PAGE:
The liberating effect of failure
Failure is the crucible that makes a leader into a hero, says Yale's Jeffrey Sonnenfeld.
NEW YORK (Fortune) -- Jeffrey Sonnenfeld knows failure. A professor at the Yale School of Management and founder of the non-profit Chief Executive Leadership Institute, Sonnenfeld has risen to leadership-guru status by becoming the expert on how CEOs stumble and bounce back. He first explored failure 20 years ago in his book "The Hero's Farewell: What Happens When CEOs Retire." Sonnenfeld's latest, "Firing Back: How Great Leaders Rebound After Career Disasters," hits the topic head on. Fortune editor at large Patricia Sellers talked with Sonnenfeld about what he has learned studying failure. An edited version of their conversation:
What got you interested in failure?
I was up at Harvard teaching a career management course. One of the assignments was a 30- to 60-page paper on students' own lessons in their lives. The students kept volunteering awful things that happened to them - abuse by a teacher or a crisis during a stint in the Peace Corps where someone close to them died. These were young adults with leadership potential.
And the field of failure was ripe for discovery by someone like you?
Most of the leading literature was and is obsessed with success. From Poor Richard's Almanac to Norman Vincent Peale's Power of Positive Thinking, which says that the locus of control is with you. Yes, that's nice. Deepak Chopra and Stephen Covey talk about mastering your destiny. Today's self-help literature and prevailing psychologists stress avoidant behavior - like Scarlett O'Hara saying "Tomorrow is another day."
What's wrong with that?
They emphasize strategies for coping rather than strategies for obliterating the source of the stress.
Does failure - or beating back failure - make you a better person?
It makes a hero. Joseph Campbell wrote about this. The hero has certain consistent qualities in every culture: a common touch, a call to greatness, a critical trial and a setback. Failure punctuates truly great leaders. They aren't great until they've failed. Failure is the crucible, the test. They deal with it, and their confidence and capabilities are enhanced.
How does this work in business?
[Home Depot (HD, Fortune 500) founders] Bernie Marcus and Arthur Blank wore failure as a badge of honor. They taught their employees about managing disappointment. There would be no Vanguard if Jack Bogle hadn't been fired from Wellington Management. And Jamie Dimon, after he was fired at Citigroup (C, Fortune 500), had the courage to run Bank One and now JPMorgan Chase (JPM, Fortune 500) his way. He now has the cleanest balance sheet on Wall Street. Failure empowers leaders to do things differently. It gives them courage to be independent thinkers.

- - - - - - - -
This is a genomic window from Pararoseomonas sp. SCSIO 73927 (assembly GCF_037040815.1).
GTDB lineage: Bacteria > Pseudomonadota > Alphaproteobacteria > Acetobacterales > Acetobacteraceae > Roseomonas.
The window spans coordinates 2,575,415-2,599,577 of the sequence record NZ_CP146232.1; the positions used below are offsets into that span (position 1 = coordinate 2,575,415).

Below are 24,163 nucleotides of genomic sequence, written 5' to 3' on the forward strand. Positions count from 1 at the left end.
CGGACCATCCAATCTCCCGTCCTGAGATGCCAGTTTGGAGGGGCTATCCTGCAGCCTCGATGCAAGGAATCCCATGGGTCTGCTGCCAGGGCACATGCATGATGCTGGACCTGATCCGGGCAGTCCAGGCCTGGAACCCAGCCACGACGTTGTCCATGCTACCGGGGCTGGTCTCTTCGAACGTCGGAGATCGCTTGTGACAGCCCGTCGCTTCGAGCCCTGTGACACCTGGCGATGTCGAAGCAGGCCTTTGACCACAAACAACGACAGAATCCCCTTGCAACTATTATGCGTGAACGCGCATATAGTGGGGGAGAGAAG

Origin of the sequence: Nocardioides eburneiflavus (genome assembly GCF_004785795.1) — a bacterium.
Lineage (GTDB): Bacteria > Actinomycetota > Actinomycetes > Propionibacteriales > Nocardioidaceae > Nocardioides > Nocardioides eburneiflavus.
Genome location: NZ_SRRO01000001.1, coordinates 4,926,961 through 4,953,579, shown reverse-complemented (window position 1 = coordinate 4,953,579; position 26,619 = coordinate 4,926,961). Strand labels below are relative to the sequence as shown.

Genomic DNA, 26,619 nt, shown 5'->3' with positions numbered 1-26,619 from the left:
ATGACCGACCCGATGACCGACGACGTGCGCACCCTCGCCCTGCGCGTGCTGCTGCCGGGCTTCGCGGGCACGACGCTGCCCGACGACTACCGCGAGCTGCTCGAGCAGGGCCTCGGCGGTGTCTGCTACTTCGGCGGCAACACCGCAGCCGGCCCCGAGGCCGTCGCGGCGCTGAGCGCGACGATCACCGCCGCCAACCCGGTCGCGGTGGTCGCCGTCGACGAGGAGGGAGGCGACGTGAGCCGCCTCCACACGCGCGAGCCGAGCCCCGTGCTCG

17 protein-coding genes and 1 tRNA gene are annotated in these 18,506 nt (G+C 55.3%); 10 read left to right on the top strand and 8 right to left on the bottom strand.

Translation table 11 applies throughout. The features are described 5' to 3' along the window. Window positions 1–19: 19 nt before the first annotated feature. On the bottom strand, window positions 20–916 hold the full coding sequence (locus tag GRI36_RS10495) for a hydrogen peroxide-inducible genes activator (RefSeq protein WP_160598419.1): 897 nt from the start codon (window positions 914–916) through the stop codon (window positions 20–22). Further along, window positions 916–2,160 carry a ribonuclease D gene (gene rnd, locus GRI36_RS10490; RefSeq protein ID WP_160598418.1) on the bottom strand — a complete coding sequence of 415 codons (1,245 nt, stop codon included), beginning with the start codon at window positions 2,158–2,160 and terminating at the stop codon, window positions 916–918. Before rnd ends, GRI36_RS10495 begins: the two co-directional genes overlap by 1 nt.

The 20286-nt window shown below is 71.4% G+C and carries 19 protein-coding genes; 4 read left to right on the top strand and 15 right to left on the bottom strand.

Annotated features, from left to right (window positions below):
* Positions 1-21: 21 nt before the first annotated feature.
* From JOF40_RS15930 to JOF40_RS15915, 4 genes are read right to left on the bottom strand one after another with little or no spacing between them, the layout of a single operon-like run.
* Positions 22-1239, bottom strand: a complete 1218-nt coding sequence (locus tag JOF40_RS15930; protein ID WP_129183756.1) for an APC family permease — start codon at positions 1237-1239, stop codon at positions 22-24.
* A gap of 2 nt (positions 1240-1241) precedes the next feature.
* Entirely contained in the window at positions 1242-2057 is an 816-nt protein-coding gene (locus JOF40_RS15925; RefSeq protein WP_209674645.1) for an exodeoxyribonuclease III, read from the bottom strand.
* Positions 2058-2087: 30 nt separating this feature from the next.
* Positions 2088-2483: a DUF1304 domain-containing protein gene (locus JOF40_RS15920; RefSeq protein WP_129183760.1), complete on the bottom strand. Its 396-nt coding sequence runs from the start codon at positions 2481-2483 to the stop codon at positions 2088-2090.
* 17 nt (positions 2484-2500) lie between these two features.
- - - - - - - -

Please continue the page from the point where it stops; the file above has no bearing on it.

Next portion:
What lessons have you learned about failure?
First, fight, not flight. You have to face up to battle. Second, recruit others in battle. Use networks effectively. Third, rebuild your reputation.
Easier said than done.
If you did nothing wrong, you have to stand up for exoneration. If you did something wrong, you have to go straight for contrition. Prominent people tend to avoid that. Many people believe that contrition weakens them. [Xerox (XRX, Fortune 500) CEO] Anne Mulcahy blows me away. She talks about setbacks in a way that only makes her stronger.
What else do successful rebounders do?
They create a new purpose. Many people think that prominent people rebound because they're wealthy and have access to resources and great connections - or luck. No, it's the conscious choices they make.
Who rebounded by crafting a new purpose?
Martha Stewart. She saw the frothing glee of people who wanted to bring her down, and rather than be frightened and chastened by that glee, it only motivated her more. She focused on defining herself by her future, her comeback.
What's the No. 1 reason business bigwigs fail to deal with failure properly?
They're afraid of looking weak. Everyone can learn from [JetBlue (JBLU) founder] David Neeleman, who has had the rug pulled out from under him a few times. He has the confidence to ask questions about how to do things differently. And he knows that if he's going to be a maverick, failure is going to be a cost. He's comfortable talking about his setbacks and he's proud of his Protean-like resilience.
Your parting wisdom, Jeff?